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CSc 231 Perl Syllabus

  CSc 231 Perl

CSc 231
Selected Language Programming: Perl
Spring, 2007 1 Credit

Instructor: Tom Bennet
Office: 302 MCC
Phone: 925-3815
Text: Learning Perl, By Randal L. Schwartz and Tom Christiansen (second ed.).
Web Page:

A study of the syntax and features of the Perl language

According to its creator, Larry Wall, Perl stands for either "Practical Extraction and Report Language," or "Pathetically Eclectic Rubbish Lister." It is a popular scripting language which grew up in the Unix environment, and has been ported to other systems, including the ubiquitous MS Windows. Perl, the "Swiss army chain saw" of systems administration is ideal for working with text files. While still often used to automate Unix systems administration, Perl has gained new popularity as a tool to write CGI scripts for the World-Wide Web. Perl can also be used to quickly create "glue" programs that translate the output of one program for input to another, leading to another nickname: "the duct tape of the Internet."

Perl is also blessed with a large number of modules which extend the language and simplify writing programs. Some major ones include the CGI module for writing CGI scripts, the Tk module for writing GUI programs, and the LWP module (actually a bundle of modules) for writing networking clients.


Points in this course will be assigned as follows:
Activity Points
Programming Projects 300
Midterm exam 50
Comprehensive Final Exam 75

Points Percent Grade
382 - 425 90%- 100% A
340 - 381 80%- 89% B
297 - 339 70%- 79% C
255 - 296 60%- 69% D
0 - 254 0%- 59% F
There will be several programming assignments of varying difficulty, two regular exams, and a comprehensive final exam. The final will be on Friday, May 4, 2007. The last day to drop this course is Friday, March, 23.

The semester point total may vary due to unforeseen circumstances. Any variance will be small. Final grades will be based on these same percentages of the actual total.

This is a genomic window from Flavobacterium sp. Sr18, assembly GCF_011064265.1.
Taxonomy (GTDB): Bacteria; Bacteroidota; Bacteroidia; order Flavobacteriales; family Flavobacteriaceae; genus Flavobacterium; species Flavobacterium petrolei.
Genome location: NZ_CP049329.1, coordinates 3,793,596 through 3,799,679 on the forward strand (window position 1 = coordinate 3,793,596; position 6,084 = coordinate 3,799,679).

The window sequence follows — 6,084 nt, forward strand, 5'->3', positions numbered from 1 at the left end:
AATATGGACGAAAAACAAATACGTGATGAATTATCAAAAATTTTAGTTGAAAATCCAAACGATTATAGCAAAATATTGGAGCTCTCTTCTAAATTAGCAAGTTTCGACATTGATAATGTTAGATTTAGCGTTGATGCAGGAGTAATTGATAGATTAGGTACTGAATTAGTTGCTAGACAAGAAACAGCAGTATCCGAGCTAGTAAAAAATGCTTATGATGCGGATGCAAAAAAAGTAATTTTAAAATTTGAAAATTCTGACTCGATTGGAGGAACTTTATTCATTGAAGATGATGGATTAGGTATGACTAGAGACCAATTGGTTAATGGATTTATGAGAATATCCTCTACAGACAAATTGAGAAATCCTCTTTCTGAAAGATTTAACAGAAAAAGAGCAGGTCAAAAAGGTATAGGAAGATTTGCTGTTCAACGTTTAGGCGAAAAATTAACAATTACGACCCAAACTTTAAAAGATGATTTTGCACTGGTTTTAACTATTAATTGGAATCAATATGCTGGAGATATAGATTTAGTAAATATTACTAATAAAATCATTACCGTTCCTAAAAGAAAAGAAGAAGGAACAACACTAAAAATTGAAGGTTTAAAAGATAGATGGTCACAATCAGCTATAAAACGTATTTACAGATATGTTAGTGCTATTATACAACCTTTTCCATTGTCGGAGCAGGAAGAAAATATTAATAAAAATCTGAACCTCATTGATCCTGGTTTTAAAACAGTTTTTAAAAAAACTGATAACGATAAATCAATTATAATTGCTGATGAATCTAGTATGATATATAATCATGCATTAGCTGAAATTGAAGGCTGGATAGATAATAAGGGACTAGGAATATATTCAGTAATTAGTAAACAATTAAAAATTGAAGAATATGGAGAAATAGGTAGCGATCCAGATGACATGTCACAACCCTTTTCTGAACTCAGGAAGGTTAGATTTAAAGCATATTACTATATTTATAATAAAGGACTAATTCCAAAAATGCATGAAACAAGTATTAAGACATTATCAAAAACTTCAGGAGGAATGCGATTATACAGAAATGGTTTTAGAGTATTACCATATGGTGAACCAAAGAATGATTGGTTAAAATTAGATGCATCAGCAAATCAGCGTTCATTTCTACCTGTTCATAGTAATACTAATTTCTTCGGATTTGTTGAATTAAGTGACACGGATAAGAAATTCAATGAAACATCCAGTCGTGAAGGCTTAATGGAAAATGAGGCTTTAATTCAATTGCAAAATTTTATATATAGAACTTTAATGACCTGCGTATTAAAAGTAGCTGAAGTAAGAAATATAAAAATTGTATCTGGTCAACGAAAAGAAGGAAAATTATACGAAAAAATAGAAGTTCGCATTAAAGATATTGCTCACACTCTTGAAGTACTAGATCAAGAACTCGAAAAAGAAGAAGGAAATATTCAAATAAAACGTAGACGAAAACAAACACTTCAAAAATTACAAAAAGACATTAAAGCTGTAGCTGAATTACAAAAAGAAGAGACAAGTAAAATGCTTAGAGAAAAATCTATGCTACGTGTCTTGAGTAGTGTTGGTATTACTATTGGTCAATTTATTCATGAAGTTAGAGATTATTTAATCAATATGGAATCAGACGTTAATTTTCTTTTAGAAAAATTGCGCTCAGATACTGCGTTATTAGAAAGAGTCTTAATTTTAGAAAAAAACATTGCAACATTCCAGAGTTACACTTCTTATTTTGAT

There is no formal lab section for this course; students are expected to complete programming projects outside of class. The Linux machine is available for your use, as are the public PC labs. Any student who does not have an account on Sandbox should apply for one. Free executables of Perl are available for your own PC, on most any OS.

Projects should be handed in on time, and late projects are charged 10 points for each day late. However, each student has five free late days which may be spent on any programming project in any combination. Free late days are not transferable, and expire at the start of the final exam.


The following topics will be covered.


Mississippi College class attendance policies as described on pp. 46 and 47 of the college catalog will be enforced. Absences may be excused for illness or other appropriate cause. Exams missed due to circumstances beyond the student's control may be made up at a mutually agreeable time and place. Adequate documentation of the cause of an absence may be required.

Academic Honesty

Mississippi College regulations regarding the integrity of academic work, policy 2.19 will be enforced. The computer science group has established the following addendum:

In a computer science class individual effort is expected. Student misconduct not only includes cheating on tests, but also extends to copying or collaborating on programming assignments, projects, lab work or research unless otherwise specified by the instructor. Using other people's accounts to do your work or having others do your work is prohibited. Close proximity in lab does not mean collaboration is permitted. NOTE: Discussing logical solutions to problems is acceptable, exchange of code, pseudocode, designs, or procuring solutions from the Web, other texts, the Internet or other resources on or off campus is not acceptable.

First offense: grade of 0 for all parties involved unless the guilty party can be determined. Second offense: grade of F in the course.